Outpatient Surgery Magazine

Patient Experience - June 2019 - Subscribe to Outpatient Surgery Magazine

Outpatient Surgery Magazine, providing current information on Surgical Services, Surgical Facility Administration, Outpatient Surgery News and Trends, OR Excellence and more.

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Page 21 of 112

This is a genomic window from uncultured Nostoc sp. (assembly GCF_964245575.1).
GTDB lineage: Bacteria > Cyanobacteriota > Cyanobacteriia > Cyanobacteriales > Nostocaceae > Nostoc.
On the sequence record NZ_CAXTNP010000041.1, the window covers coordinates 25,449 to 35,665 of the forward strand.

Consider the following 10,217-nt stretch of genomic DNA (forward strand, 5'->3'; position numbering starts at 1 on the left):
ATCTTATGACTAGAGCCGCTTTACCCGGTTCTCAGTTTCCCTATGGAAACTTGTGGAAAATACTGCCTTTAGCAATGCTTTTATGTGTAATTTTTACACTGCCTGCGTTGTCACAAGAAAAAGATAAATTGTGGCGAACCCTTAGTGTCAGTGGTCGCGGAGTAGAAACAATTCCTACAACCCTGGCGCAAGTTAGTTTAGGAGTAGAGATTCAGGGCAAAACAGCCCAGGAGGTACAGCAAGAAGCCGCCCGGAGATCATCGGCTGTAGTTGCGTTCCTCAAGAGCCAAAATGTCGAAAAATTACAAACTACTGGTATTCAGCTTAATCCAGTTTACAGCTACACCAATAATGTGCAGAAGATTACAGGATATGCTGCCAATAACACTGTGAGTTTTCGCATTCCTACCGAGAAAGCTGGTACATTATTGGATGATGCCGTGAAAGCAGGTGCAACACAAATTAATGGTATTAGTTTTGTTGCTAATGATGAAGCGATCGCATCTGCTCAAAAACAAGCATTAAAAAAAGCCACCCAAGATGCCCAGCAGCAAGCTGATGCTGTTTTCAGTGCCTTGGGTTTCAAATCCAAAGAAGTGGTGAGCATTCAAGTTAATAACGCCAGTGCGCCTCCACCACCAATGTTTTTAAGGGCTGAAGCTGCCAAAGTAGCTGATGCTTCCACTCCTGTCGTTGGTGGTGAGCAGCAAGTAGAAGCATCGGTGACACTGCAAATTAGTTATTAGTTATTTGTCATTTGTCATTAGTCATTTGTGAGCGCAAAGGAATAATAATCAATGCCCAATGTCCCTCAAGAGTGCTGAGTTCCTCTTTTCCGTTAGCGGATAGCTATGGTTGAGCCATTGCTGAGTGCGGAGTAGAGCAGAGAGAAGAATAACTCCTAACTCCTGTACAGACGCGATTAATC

and inflammatory reaction due to internal joint prosthesis. Wound cul- tures showed moderate growth of E. coli, and an indium white blood cell scan suggested osteomyelitis. He was transferred to another hos- pital, where a doctor advised Mr. Standley to "strongly consider the possibility of amputation" given the poor wound conditions and the extensive rehab that would be required if they could eliminate the infection. The doctor performed an excisional arthroplasty, antibiotic spacer insertion and deep wound closure. About 3 months later, Mr. Standley returned for revision of the spacer, and an infectious disease doctor recommended 2 more months of antibiotics. Five weeks later, he returned for evaluation, where he was informed that due to his extensive osteomyelitis, "nothing further could be offered to him from the orthopedic standpoint except amputation." The jury deliberated for less than an hour before returning the ver- dict. Dr. Rech didn't attend the trial and is reportedly no longer in practice. His counsel, Jay S. Weiss, withdrew before the trial once he saw there was no chance of a settlement. Take-home points The surgeon's duty to comply with the standard of care begins at the first moment of the patient encounter. The pre-op visit is when the surgeon determines whether a patient is an appropriate candidate for a proposed procedure. It's also when the surgeon educates the patient on the procedure so that the patient may give, or withhold, his informed consent. In this case, the plaintiff's attorney and his expert witness argued that Mr. Standley was not a knee replacement candidate because of his multiple knee surgeries and history of osteomyelitis. Contraindication to surgery is the most powerful plaintiff argument, as it explicitly means that the patient could not possibly have suffered Medical Malpractice MM 2 2 • O U T PA T I E N T S U R G E R Y M A G A Z I N E • J U N E 2 0 1 9

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